California Creates New Health Information Exchange. Here’s why it matters.
At the start of the outbreak, I knew we had a problem. As a public health worker in San Francisco, I saw desperately ill people flooding health clinics daily. Doctors treated patients with the information they had, but were flying blind: Paper records of existing health conditions were scattered across the state. This has resulted in thousands of unnecessary tests, harmful delays in care and preventable suffering.
It was in the 1980s, in the midst of the AIDS epidemic in San Francisco. Today, I see many of the same obstacles. Critical data gaps hamper everything from our response to the COVID-19 pandemic to our ability to quickly support Californians on the path to wildfires and other natural disasters. This is slowing progress in addressing mental illness, addiction and homelessness, and making it harder to achieve health equity across the state.
California has long been a leader in transforming health care, expanding coverage, and improving access to care and social services for its residents. But to be successful, all of these initiatives require a reliable, secure and reliable data exchange system so that patients and providers can access the health information they need, wherever and whenever they need it.
We are not there yet. Despite improvements to California’s healthcare system, most patient medical information in the state is still spread across hundreds of electronic health record systems, some of which are still paper-based. Islands of public health, social services and medical information remain locked in silos. Too often, health workers cannot share the information needed to provide better care.
After data system shortcomings hampered contact tracing and testing efforts early in the COVID pandemic, the Legislature passed AB 133, signed by Governor Gavin Newsom, which committed California to developing a one-of-a-kind statewide policy for “health information exchange.” By July 1, the state is required to work with stakeholders — including hospitals, health plans, provider groups and consumer advocates, among others — to adopt a “ single data” that will govern the exchange of health information between healthcare. government entities and agencies.
Trust statewide data sharing to an independent, accountable, and transparent oversight board.
This major undertaking is fundamental to the integration of our painfully siled medical, behavioral health, and social service systems — and to the California Advancing and Innovating Medi-Cal initiative, the state effort to transform Medi- Cal.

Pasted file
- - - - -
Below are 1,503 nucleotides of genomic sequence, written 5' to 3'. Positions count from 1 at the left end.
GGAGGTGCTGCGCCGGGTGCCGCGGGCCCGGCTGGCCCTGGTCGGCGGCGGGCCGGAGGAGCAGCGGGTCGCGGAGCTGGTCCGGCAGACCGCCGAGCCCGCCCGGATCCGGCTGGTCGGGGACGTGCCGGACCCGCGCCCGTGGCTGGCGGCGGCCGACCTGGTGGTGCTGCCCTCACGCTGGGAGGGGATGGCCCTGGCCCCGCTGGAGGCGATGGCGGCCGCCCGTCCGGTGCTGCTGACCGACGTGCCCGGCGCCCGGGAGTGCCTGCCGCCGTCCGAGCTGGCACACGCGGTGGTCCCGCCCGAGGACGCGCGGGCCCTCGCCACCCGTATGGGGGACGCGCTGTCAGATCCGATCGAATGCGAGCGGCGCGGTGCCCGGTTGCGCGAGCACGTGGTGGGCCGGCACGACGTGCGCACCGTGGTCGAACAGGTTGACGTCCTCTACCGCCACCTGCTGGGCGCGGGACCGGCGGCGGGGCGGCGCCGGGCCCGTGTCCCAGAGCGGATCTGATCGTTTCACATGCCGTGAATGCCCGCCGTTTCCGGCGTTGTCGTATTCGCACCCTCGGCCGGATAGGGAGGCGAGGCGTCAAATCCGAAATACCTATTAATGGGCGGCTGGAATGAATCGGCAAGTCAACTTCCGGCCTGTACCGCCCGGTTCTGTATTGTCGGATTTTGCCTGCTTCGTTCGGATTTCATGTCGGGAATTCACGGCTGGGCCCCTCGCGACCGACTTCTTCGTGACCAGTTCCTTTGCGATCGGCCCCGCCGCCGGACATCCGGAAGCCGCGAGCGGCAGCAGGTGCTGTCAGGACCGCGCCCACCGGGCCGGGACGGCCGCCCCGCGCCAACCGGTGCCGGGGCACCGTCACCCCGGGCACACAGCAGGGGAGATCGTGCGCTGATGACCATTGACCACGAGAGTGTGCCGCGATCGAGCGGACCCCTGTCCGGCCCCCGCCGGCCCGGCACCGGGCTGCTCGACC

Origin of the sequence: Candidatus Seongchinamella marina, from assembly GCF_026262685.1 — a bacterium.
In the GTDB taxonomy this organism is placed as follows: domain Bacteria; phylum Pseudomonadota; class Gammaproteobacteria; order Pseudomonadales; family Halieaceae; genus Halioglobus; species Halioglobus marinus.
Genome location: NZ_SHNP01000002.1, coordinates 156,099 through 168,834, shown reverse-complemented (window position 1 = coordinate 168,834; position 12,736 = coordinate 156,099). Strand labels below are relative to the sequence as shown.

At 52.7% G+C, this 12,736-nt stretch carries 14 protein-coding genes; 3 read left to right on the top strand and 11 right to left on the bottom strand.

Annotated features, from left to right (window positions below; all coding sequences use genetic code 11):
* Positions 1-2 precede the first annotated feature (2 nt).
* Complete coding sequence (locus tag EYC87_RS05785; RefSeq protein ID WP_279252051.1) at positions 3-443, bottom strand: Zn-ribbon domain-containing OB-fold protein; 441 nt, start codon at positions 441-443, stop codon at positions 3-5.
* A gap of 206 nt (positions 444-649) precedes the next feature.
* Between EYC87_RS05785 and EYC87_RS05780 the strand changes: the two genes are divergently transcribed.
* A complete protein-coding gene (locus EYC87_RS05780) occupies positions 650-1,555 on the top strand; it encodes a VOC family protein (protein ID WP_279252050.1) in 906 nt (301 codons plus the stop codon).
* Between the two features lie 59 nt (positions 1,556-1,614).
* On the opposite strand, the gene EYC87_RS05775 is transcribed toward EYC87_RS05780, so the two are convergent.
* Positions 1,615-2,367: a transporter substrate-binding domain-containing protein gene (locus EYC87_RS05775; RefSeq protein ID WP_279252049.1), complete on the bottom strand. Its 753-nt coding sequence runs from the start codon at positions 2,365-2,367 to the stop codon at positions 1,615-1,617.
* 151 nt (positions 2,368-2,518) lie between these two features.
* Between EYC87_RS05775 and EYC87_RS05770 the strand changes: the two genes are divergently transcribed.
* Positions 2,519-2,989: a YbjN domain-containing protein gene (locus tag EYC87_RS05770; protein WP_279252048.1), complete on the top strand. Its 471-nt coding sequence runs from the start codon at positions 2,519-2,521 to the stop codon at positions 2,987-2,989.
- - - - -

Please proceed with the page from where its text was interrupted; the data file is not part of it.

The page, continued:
By improving data flows between providers, plans and hospitals – and giving patients access to their medical records – this new system will enable more timely and targeted care in a crisis and every other day. This will impact California’s ability to respond to major challenges, from homelessness to rising health care costs.
Over the past year, the Newsom administration has worked with a stakeholder advisory group (full disclosure: I’m a member) to develop guiding principles to bridge disparate networks and bridge critical gaps.
Last week, stakeholders began reviewing a first draft of the Data Exchange Framework, which will establish the “rules of the road”, defining what information providers and social service organizations share with each other, how they share it and how they make sure it’s secure.
Starting in 2024, all state health plans, hospitals, physician organizations, and clinical labs will be required to participate in this new data exchange — a major step toward improving patient care coordination. complex conditions, while giving patients access to real-time treatment, payment, and healthcare operations information.
For all of this to work, however, Californians need to be confident that their health information can be shared safely and see how data sharing improves their health.
So what can Sacramento policymakers do to help build that trust? Trust statewide data sharing to an independent, accountable, and transparent oversight board. Such a council shall be created by law. The board should be large enough to be representative and small enough to be nimble with clear and defined decision-making authority. It would also need strong conflict of interest rules, a process for open public meetings, and opportunities for Californians to maintain a voice as the system evolves.
With almost every state expected to experience an increase in COVID-related deaths in the coming weeks, including California, getting a good health information exchange is now more critical than ever. Unless we act decisively, the next health emergency will leave us exactly where we have been for 30 years – with far too many people slipping through the cracks of a decentralized and disconnected system of medical care, behavioral health, addiction and social services. .
The time has come. It’s time to embrace the lessons we’ve learned and put in place the data exchange infrastructure we need to support equitable health outcomes.
This article was first published by the San Francisco Chronicle May 22, 2022, and is reprinted with permission. Copyright © 2022. Hearst Newspapers. All rights reserved. Used under license.